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Oral History Project - Audio Clips

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Montgomery Cricket Club dates from the 1840s and is one of the oldest cricket clubs in Wales. The club still plays on its original ground in the idyllic and little changed rural surroundings of Lymore Park.

With funding from the Heritage Lottery Fund (HLF), the innovative Montgomery Cricket Club oral history project was undertaken in 2011/12 and aimed to record past and current players’ memories of Montgomery cricket from the 1940s to the 1990s. Within this funding, provided by the Heritage Lottery Fund, the Club were also able to publish two books compiled by long serving member John Jones. These books contained newspaper cuttings from local newspapers related to Montgomery cricket between the years 1840 and 2000. Copies of these books can be found at the Clubhouse.

With professional support and training, the project has been entirely carried out by adult and youth members of the club. Over 30 past players have been interviewed both individually and in groups. Interviews were digitally recorded (and some were also filmed), and all the interviews have also been transcribed into a written record.

The result is a fascinating insight both into 50 years of ‘MCC’ cricket - with all its highs, lows, controversies, characters, incidents and enjoyment - and into shifting patterns of life in a rural Welsh border community through a time of significant social change.

Below, in roughly chronological order, are some of the highlights. They range from our current President Harry Williams' first memories of the club during the Second World War, to the 1980s and 1990s when the club enjoyed a golden age, winning a host of league and cup titles. If you want more information on the project, or want to hear the full interviews, contact Andrew Black (01743 236156) or David Thomas (01686 668934)




Lymore

Harry Williams first played cricket at Lymore in 1942. Since then he has done more for Montgomery cricket than anyone else and has served as groundsman, captain, chairman and is now president.


In this clip he remembers the first time he played cricket at the club in 1942 and some of the pre-war players.

Lymore

Bryan Bolderstone comes from a Montgomery farming family. His father was captain of the 2nd XI and Bryan went on to play for the club in the late 1940s and 1950s.He also played football for Montgomery in the famous cup winning team of 1959.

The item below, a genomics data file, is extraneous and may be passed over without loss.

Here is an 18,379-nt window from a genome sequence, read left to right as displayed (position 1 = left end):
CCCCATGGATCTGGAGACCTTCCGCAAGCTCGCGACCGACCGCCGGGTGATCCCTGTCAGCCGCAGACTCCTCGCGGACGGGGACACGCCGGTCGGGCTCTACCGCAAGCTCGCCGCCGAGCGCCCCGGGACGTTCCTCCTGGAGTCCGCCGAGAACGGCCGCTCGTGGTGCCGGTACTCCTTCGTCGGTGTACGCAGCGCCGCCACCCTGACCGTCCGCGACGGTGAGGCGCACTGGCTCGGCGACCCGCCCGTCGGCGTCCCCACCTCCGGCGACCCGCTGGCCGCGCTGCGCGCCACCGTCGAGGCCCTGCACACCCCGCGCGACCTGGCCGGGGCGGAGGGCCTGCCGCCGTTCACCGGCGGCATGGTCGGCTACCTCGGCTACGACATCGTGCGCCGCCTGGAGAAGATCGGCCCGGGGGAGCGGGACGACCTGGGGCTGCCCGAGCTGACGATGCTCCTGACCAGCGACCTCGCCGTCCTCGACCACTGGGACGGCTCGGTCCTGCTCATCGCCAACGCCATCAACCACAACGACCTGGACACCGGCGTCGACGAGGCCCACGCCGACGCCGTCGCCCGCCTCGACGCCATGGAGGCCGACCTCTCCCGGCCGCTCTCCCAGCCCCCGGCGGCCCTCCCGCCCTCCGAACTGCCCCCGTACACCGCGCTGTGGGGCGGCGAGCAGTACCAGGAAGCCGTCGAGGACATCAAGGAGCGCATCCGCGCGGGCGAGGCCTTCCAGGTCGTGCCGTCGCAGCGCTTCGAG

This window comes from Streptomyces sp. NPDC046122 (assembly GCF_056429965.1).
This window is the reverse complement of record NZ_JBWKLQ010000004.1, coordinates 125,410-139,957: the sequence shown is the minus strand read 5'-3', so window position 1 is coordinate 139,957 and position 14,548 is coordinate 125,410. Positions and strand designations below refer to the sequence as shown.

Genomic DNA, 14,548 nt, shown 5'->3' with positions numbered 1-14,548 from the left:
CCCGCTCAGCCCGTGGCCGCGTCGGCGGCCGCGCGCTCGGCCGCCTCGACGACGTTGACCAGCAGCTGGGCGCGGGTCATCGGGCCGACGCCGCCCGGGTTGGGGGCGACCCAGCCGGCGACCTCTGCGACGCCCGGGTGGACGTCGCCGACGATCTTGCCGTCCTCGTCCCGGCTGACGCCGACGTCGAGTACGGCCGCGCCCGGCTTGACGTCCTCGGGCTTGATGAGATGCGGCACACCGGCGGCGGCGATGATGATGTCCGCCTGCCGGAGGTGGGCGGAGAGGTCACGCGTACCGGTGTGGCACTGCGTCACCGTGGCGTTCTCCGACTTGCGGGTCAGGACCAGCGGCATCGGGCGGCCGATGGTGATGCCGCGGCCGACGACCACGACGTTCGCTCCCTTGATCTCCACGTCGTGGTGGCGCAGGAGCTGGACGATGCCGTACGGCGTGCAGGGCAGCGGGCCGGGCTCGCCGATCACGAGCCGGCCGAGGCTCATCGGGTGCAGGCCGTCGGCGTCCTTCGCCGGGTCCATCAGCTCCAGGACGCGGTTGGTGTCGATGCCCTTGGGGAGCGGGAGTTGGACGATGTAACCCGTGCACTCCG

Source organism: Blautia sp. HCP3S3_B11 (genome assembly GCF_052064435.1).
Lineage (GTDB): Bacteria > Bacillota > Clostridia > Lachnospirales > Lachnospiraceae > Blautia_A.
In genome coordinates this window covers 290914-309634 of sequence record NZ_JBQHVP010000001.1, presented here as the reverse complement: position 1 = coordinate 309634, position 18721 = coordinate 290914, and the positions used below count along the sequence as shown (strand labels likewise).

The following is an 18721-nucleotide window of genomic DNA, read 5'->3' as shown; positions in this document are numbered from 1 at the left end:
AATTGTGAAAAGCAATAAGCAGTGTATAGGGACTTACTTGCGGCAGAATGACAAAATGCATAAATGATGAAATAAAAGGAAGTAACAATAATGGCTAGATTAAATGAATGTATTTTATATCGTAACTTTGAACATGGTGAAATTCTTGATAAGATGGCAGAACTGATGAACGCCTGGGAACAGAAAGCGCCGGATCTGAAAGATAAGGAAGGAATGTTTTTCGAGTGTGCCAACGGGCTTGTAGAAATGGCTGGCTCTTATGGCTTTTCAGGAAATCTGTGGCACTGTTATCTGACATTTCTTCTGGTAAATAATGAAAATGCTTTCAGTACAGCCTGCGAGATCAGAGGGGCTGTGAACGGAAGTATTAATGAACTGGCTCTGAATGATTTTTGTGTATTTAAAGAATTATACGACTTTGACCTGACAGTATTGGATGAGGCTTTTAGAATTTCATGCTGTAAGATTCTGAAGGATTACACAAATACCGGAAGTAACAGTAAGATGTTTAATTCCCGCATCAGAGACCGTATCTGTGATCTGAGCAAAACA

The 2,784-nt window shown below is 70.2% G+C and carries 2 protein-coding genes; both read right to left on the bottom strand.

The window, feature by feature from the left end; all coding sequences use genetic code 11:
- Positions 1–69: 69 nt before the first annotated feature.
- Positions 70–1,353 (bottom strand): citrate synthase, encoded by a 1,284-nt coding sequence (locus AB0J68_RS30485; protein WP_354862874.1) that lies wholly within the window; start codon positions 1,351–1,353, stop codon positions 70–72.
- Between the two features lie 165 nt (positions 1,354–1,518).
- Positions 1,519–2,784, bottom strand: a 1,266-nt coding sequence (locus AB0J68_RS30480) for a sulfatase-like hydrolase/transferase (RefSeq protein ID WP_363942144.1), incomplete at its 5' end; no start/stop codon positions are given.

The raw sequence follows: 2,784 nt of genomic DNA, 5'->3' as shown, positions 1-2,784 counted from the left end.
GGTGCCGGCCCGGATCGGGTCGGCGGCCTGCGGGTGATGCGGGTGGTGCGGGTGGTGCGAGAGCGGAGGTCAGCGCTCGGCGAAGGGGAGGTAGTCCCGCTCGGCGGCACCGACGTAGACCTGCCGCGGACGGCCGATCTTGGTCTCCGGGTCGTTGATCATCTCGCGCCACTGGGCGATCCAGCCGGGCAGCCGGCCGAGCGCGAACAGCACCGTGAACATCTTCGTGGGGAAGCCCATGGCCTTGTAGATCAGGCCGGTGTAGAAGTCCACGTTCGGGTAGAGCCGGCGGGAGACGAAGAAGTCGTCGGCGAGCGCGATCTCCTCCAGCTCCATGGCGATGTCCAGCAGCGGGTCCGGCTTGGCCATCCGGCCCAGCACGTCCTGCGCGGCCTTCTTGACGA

In this clip he remembers watching cricket with his family and some of the notable players. He also recalls games played on his father's fields at Weston.

Lymore

Bob Bayliss was born in Montgomery and played for the club as a young man before leaving to start a teaching career.



In this clip he recalls the great rivaly of sporting events between the 'top' and 'bottom' of the town.

Lymore

Harry Williams first played cricket at Lymore in 1942. Since then he has done more for Montgomery cricket than anyone else and has served as groundsman, captain, chairman and is now president.

In this clip he recalls a visit to Manchester to watch the Victory Test between an English team and an Australian team that included the likes of Lindwall, Miller Bob Christofani and Lindsay Hassett.

Lymore

Des Mellings' lived in the toll cottage on the Chirbury Road. He left the area as a young man to pursue a teaching career, eventually becoming a headteacher in Worcestershire.


In this clip he recalls learning to face tricky bowling on the school yard.

Lymore

Peter Lawrie is from a Montgomery farming family.



In this clip he remembers being persuaded to go to school because of cricket and the extreme lengths he went to to persuade teachers he was ill.

Lymore

In their group interview John Bennett, Harry Williams, Kendrick Evans and Bob Bayliss discussed their memories of the town, cricket and football in the years following the Second World War.